One of the largest funders of historic preservation projects in the country, Save America’s Treasures—a public-private partnership that includes the National Trust for Historic Preservation and several federal agencies—supports conservation and preservation of nationally significant historic buildings and sites, and culturally and intellectually important collections, documents, and artworks.

Keeping the Country’s History Alive: Established in 1998, the program has awarded more than $300 million to support 1, 287 projects in every state. The grants, which require a 1:1 match in private money, have leveraged nearly $400 million in additional funding and the work they have supported has created more than 16,000 jobs. Projects include conservation and preservation of the Star-Spangled Banner, the architectural model for the World Trade Center, the Rosa Parks bus, Honanki Heritage Site cliff dwellings, and the homes of such historical figures as Harriet Tubman, Mark Twain, and Edith Wharton.

Slated for Elimination: Though the program is responsible for saving objects and places that help tell the nation’s story, Save America’s Treasures is now on the chopping block, zeroed out of the proposed 2012 federal budget under the proposed Spending Reduction Act of 2011. Save America’s Treasures and other cultural agencies proposed for reduction or elimination are working hard to make the case for continued funding, to ensue the survival of precious places and artifacts that tangibly illustrate the history of the United States.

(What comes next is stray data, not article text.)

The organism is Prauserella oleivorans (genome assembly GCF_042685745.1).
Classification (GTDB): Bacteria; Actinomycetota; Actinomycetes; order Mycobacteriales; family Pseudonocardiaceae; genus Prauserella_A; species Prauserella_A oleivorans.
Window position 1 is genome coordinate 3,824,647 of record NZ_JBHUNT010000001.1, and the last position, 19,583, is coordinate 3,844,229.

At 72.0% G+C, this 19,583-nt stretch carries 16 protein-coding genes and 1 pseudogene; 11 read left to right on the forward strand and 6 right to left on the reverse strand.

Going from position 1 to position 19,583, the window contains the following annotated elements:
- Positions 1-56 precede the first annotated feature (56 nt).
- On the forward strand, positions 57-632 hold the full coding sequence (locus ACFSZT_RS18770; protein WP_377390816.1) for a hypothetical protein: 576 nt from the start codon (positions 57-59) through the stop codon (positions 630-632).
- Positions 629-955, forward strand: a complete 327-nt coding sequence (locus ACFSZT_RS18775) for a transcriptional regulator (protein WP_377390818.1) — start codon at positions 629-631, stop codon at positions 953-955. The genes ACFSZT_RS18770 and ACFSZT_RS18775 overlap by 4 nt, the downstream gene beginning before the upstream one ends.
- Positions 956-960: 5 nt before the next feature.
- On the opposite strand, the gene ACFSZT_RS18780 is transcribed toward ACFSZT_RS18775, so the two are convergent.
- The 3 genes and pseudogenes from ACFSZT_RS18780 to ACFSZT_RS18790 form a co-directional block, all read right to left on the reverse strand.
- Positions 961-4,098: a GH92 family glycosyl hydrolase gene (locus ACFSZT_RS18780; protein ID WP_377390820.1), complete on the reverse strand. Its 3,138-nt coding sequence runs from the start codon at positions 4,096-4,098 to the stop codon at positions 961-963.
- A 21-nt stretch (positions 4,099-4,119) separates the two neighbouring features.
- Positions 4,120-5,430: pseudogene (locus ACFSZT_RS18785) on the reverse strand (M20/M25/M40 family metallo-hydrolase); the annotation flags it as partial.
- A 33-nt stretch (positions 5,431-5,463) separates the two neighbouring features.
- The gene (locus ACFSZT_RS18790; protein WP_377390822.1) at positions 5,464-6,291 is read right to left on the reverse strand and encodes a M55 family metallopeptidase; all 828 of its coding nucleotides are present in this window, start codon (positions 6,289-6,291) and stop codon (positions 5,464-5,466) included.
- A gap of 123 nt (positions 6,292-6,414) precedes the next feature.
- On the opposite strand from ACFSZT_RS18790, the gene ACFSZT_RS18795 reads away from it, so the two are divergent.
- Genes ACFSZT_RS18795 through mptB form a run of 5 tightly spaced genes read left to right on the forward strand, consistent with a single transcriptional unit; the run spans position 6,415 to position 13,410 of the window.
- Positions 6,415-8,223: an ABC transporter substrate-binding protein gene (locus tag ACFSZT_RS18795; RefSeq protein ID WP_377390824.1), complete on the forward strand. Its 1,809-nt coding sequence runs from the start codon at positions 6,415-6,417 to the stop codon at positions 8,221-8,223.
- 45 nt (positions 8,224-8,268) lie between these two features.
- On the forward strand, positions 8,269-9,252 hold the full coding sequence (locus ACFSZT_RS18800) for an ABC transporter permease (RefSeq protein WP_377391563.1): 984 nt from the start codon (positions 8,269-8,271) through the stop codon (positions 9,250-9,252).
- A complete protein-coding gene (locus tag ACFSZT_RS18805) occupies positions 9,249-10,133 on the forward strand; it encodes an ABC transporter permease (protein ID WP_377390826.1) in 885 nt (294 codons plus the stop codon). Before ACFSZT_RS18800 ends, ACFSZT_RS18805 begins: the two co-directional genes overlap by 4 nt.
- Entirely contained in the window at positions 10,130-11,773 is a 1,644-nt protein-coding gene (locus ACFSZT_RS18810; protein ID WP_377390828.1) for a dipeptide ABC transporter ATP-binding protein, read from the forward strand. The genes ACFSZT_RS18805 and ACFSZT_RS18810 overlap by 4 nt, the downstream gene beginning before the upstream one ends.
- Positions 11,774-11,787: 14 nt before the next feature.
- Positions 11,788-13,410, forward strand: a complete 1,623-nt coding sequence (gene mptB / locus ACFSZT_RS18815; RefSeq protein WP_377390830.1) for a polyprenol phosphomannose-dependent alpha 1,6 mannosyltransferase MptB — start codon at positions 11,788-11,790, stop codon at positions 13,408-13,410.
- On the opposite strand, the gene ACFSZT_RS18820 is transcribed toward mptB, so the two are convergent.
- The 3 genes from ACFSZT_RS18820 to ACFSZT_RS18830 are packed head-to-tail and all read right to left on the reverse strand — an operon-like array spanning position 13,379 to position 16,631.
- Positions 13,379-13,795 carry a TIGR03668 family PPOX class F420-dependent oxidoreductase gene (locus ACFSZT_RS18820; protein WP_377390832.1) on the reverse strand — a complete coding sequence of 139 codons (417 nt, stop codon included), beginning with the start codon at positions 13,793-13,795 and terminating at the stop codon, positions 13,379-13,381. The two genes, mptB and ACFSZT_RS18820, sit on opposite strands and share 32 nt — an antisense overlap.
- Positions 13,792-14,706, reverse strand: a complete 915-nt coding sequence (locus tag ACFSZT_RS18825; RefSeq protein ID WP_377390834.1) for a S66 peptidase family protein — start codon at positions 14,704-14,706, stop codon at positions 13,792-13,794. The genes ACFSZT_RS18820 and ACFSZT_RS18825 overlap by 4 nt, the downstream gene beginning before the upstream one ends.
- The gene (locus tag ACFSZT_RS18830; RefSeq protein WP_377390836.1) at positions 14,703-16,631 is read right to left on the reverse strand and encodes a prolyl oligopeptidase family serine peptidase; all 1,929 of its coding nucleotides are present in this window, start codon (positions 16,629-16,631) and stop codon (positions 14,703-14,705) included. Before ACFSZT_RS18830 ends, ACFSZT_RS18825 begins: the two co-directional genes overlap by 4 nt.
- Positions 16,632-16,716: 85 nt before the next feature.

About BAM/PFA
The Berkeley Art Museum and Pacific Film Archive (BAM/PFA) is the visual arts center of the University of California, Berkeley, the nation’s leading public research university. One of the largest university art museums in the United States in both size and attendance, BAM/PFA aims to inspire the imagination and ignite critical dialogue through contemporary and historical art and film, engaging audiences from the UC Berkeley campus, the Bay Area, and beyond. Each year BAM/PFA presents fifteen art exhibitions, 380 film programs, and dozens of performances, as well as lectures, symposia, and tours. The museum’s collection of more than 30,000 works ranges from Neolithic Chinese pottery to contemporary video art. Among the collection's exceptional strengths are Ming and Qing dynasty Chinese painting, Italian Baroque painting, Old Master works on paper, early American painting, mid-twentieth-century abstract painting—including important works by Hans Hofmann, Jackson Pollock, Eva Hesse, and Mark Rothko—Japanese cinema, Soviet silent film, West Coast avant-garde video and film, animation, and international classic films.

Museum Information


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Admission: General admission is $10; admission for seniors, disabled persons, non–UC Berkeley students, and young adults (13–17) is $7; admission for BAM/PFA members, UC Berkeley students, staff, and faculty, and children under 12 is free. Reservations are required for group visits; for information, rates, and schedule, please e-mail sgvisits@berkeley.edu. Admission is free on the first Thursday of each month.



L@TE Admission: On L@TE Fridays, general admission to the BAM/PFA galleries is $7 after 5 p.m. Show your ticket for a same-day PFA screening or gallery visit and get in free. Admission is always free for BAM/PFA members and UC Berkeley students, faculty, and staff. For updates on L@TE programs and to purchase tickets, visit bampfa.berkeley.edu/late.



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Please note: For a selection of media images, please contact Ariane Bicho at (510) 642-6494 or abicho@berkeley.edu.